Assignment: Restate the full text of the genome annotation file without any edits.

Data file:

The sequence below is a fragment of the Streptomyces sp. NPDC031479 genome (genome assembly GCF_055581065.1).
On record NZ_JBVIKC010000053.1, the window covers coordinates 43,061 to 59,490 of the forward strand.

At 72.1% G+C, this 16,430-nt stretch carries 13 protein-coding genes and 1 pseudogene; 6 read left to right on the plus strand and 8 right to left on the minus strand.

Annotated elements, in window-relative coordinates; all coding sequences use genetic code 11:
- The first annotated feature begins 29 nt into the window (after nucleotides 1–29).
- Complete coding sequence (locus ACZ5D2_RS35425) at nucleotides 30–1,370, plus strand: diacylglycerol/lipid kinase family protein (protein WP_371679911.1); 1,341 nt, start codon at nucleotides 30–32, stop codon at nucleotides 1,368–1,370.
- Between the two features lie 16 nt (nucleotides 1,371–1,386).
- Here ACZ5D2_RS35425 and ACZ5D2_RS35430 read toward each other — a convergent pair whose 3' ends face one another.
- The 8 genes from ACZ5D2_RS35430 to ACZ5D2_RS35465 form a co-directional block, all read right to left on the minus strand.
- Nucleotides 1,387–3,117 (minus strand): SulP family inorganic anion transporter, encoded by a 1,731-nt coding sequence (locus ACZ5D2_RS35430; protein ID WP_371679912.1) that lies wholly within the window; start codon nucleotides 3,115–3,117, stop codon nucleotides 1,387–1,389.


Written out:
The sequence below is a fragment of the Streptomyces sp. NPDC031479 genome (genome assembly GCF_055581065.1).
On record NZ_JBVIKC010000053.1, the window covers coordinates 43,061 to 59,490 of the forward strand.

At 72.1% G+C, this 16,430-nt stretch carries 13 protein-coding genes and 1 pseudogene; 6 read left to right on the plus strand and 8 right to left on the minus strand.

Annotated elements, in window-relative coordinates; all coding sequences use genetic code 11:
- The first annotated feature begins 29 nt into the window (after nucleotides 1–29).
- Complete coding sequence (locus ACZ5D2_RS35425) at nucleotides 30–1,370, plus strand: diacylglycerol/lipid kinase family protein (protein WP_371679911.1); 1,341 nt, start codon at nucleotides 30–32, stop codon at nucleotides 1,368–1,370.
- Between the two features lie 16 nt (nucleotides 1,371–1,386).
- Here ACZ5D2_RS35425 and ACZ5D2_RS35430 read toward each other — a convergent pair whose 3' ends face one another.
- The 8 genes from ACZ5D2_RS35430 to ACZ5D2_RS35465 form a co-directional block, all read right to left on the minus strand.
- Nucleotides 1,387–3,117 (minus strand): SulP family inorganic anion transporter, encoded by a 1,731-nt coding sequence (locus ACZ5D2_RS35430; protein ID WP_371679912.1) that lies wholly within the window; start codon nucleotides 3,115–3,117, stop codon nucleotides 1,387–1,389.